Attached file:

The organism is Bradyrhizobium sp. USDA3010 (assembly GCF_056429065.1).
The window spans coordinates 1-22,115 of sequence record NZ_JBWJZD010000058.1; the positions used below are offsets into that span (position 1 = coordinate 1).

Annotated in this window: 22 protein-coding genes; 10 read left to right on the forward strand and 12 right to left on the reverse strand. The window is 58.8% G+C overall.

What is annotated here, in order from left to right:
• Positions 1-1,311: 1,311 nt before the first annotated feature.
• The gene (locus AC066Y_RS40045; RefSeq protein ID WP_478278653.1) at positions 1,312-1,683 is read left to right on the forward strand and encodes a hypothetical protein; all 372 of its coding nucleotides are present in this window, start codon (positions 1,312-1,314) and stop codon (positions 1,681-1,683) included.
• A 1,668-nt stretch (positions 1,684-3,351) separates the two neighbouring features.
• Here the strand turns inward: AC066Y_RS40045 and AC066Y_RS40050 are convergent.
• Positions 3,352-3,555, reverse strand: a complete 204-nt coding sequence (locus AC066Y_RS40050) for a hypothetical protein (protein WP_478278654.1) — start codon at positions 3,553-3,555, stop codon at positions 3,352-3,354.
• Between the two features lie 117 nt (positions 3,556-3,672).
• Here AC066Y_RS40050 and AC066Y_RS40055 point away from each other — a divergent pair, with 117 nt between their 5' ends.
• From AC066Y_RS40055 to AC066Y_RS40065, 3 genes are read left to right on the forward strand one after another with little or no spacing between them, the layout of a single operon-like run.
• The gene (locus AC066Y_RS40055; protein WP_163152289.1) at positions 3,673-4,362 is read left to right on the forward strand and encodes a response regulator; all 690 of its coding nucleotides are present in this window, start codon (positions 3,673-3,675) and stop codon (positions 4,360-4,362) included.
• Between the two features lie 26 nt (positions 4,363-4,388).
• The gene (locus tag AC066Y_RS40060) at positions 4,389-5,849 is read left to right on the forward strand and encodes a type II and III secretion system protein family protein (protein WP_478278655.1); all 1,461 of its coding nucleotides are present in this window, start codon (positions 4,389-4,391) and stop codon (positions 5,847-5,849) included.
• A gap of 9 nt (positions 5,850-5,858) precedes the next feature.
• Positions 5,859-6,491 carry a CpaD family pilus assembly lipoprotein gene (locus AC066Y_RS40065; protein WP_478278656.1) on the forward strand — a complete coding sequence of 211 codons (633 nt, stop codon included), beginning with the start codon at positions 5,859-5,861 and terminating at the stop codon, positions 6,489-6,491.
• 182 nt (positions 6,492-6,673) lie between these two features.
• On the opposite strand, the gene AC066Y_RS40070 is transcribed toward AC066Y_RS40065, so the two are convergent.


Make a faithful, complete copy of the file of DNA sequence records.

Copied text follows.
The organism is Bradyrhizobium sp. USDA3010 (assembly GCF_056429065.1).
The window spans coordinates 1-22,115 of sequence record NZ_JBWJZD010000058.1; the positions used below are offsets into that span (position 1 = coordinate 1).

Annotated in this window: 22 protein-coding genes; 10 read left to right on the forward strand and 12 right to left on the reverse strand. The window is 58.8% G+C overall.

What is annotated here, in order from left to right:
• Positions 1-1,311: 1,311 nt before the first annotated feature.
• The gene (locus AC066Y_RS40045; RefSeq protein ID WP_478278653.1) at positions 1,312-1,683 is read left to right on the forward strand and encodes a hypothetical protein; all 372 of its coding nucleotides are present in this window, start codon (positions 1,312-1,314) and stop codon (positions 1,681-1,683) included.
• A 1,668-nt stretch (positions 1,684-3,351) separates the two neighbouring features.
• Here the strand turns inward: AC066Y_RS40045 and AC066Y_RS40050 are convergent.
• Positions 3,352-3,555, reverse strand: a complete 204-nt coding sequence (locus AC066Y_RS40050) for a hypothetical protein (protein WP_478278654.1) — start codon at positions 3,553-3,555, stop codon at positions 3,352-3,354.
• Between the two features lie 117 nt (positions 3,556-3,672).
• Here AC066Y_RS40050 and AC066Y_RS40055 point away from each other — a divergent pair, with 117 nt between their 5' ends.
• From AC066Y_RS40055 to AC066Y_RS40065, 3 genes are read left to right on the forward strand one after another with little or no spacing between them, the layout of a single operon-like run.
• The gene (locus AC066Y_RS40055; protein WP_163152289.1) at positions 3,673-4,362 is read left to right on the forward strand and encodes a response regulator; all 690 of its coding nucleotides are present in this window, start codon (positions 3,673-3,675) and stop codon (positions 4,360-4,362) included.
• Between the two features lie 26 nt (positions 4,363-4,388).
• The gene (locus tag AC066Y_RS40060) at positions 4,389-5,849 is read left to right on the forward strand and encodes a type II and III secretion system protein family protein (protein WP_478278655.1); all 1,461 of its coding nucleotides are present in this window, start codon (positions 4,389-4,391) and stop codon (positions 5,847-5,849) included.
• A gap of 9 nt (positions 5,850-5,858) precedes the next feature.
• Positions 5,859-6,491 carry a CpaD family pilus assembly lipoprotein gene (locus AC066Y_RS40065; protein WP_478278656.1) on the forward strand — a complete coding sequence of 211 codons (633 nt, stop codon included), beginning with the start codon at positions 5,859-5,861 and terminating at the stop codon, positions 6,489-6,491.
• 182 nt (positions 6,492-6,673) lie between these two features.
• On the opposite strand, the gene AC066Y_RS40070 is transcribed toward AC066Y_RS40065, so the two are convergent.